Allergy Rates Vary for Children, Steady for Adults
Allergy prevalence is uniform across varying regions in the U.S, except in children ≤5 years old, according to a National Institutes of Health (NIH) study. This research represents the largest, most comprehensive nationwide study on allergy frequency over a wide range of age groups. The results were published online in the February issue of the Journal of Allergy and Clinical Immunology.
The study compiled blood serum data from approximately 10,000 participants in the National Health and Nutrition Examination Survey (NHANES) from 2005–2006. Although there was no difference between overall frequency of allergies between regions, children ages 1–5 living in the southern U.S. had a higher incidence compared to their peers in other U.S. regions. The southern region included Alabama, Arkansas, Florida, Georgia, Kentucky, Louisiana, Mississippi, North Carolina, Oklahoma, South Carolina, Tennessee, Texas, Virginia, and West Virginia.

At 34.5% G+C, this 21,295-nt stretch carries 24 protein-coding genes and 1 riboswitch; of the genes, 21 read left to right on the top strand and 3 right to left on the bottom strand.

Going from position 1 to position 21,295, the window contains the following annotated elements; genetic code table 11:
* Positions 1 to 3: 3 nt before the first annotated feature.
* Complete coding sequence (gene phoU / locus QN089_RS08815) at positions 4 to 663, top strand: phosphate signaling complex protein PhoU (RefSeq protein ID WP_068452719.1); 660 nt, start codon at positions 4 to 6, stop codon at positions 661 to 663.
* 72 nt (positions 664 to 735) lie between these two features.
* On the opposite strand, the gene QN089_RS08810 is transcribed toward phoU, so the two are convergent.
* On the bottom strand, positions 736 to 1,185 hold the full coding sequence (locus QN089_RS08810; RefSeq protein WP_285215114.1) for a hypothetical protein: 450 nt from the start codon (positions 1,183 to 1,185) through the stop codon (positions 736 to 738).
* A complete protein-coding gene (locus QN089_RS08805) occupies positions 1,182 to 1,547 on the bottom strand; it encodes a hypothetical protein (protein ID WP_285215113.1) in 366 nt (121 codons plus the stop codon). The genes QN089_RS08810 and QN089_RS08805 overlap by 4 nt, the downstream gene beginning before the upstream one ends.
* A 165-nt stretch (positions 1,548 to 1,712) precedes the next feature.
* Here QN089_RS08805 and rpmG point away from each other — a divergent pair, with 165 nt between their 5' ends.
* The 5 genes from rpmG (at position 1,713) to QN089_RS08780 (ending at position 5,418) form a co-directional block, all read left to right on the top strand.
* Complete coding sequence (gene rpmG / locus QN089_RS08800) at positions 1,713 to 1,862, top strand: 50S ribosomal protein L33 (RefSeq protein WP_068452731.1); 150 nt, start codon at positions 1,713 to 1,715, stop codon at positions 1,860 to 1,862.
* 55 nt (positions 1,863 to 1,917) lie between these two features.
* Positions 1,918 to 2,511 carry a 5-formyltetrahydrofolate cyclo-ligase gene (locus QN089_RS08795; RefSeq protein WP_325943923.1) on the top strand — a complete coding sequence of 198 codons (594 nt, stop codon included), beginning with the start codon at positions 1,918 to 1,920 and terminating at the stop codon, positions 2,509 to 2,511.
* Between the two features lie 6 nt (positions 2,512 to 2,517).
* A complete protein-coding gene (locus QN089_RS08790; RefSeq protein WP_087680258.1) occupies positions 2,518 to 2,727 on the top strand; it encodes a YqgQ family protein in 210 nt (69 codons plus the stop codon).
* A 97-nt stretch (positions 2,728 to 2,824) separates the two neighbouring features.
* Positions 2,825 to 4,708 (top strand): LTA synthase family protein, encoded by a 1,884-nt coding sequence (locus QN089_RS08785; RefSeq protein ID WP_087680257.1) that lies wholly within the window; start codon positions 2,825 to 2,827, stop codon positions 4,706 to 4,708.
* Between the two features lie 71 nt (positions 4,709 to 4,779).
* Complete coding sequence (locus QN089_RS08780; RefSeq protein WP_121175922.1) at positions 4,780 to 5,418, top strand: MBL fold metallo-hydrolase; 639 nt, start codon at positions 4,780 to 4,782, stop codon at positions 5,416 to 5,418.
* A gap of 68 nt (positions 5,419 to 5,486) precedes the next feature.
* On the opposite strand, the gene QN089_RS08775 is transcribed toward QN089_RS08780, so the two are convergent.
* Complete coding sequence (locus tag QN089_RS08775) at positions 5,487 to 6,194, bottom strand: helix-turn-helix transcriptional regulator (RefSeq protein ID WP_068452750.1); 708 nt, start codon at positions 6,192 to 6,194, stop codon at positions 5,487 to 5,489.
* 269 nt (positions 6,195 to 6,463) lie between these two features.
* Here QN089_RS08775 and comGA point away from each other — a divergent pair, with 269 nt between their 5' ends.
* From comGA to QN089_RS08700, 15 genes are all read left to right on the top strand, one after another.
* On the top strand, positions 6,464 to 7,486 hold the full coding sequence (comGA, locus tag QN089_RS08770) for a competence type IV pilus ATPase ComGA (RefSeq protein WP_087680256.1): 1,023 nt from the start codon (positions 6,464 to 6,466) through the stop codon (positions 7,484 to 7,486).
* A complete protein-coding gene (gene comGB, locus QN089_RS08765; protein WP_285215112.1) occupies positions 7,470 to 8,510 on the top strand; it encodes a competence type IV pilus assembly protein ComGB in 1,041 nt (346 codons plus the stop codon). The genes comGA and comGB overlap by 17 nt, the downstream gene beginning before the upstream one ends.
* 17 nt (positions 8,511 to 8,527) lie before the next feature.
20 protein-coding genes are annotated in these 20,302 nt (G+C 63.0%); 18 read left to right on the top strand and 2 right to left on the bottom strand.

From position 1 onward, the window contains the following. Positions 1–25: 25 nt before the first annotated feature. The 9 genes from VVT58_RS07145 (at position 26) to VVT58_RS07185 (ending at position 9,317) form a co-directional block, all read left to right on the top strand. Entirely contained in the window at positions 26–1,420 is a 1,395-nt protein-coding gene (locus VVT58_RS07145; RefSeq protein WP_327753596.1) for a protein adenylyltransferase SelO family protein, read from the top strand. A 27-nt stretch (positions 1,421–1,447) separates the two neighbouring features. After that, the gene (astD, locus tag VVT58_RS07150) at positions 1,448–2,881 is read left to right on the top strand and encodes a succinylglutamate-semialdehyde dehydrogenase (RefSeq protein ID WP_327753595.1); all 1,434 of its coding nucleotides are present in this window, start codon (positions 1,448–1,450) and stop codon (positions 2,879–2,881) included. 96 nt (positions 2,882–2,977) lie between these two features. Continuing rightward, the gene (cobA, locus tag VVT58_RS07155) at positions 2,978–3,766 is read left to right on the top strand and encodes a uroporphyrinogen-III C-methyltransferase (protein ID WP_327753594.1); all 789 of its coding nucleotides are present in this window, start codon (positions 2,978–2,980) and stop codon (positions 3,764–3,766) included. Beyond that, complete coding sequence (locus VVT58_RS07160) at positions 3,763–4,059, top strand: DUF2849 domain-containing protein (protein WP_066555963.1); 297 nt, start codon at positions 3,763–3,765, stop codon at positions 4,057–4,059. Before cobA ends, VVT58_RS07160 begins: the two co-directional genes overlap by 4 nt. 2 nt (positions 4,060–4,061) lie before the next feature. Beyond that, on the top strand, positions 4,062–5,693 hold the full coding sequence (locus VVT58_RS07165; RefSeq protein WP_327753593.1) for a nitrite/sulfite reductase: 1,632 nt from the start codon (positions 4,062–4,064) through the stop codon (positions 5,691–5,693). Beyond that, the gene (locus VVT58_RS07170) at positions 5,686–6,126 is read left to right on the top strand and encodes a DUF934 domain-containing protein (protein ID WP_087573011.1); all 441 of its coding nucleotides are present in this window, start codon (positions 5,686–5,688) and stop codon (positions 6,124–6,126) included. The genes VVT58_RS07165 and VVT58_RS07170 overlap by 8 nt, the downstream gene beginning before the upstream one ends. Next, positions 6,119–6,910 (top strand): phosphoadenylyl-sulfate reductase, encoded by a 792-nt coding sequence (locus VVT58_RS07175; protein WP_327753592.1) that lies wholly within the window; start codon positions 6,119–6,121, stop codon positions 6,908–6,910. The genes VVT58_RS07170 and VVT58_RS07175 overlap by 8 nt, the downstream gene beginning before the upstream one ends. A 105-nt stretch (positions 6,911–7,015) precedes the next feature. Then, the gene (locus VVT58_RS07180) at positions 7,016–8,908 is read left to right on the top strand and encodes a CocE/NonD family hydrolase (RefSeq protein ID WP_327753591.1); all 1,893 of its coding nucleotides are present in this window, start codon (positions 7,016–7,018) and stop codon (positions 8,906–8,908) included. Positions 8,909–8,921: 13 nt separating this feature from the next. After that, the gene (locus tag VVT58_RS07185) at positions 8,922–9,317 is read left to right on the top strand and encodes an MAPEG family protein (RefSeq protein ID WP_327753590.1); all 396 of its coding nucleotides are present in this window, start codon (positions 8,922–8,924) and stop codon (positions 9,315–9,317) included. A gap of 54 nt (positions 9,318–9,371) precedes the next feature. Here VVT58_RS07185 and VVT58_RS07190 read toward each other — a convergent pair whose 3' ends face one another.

The NIH researchers attribute this variation to dust mites, cockroaches, and the increase in outdoor allergies as children age. In the ≥6 years old demographic, males, non-Hispanic blacks, and individuals who avoided pets had an increased chance of having allergen-specific IgE antibodies. These antibodies are the most common markers of allergies.
Additional research will be conducted using large-scale NHANES data and dust samples from participants' homes to explore the connection between allergen exposure and disease outcomes.
For more information call (301) 496-4000 or visit NIH.gov.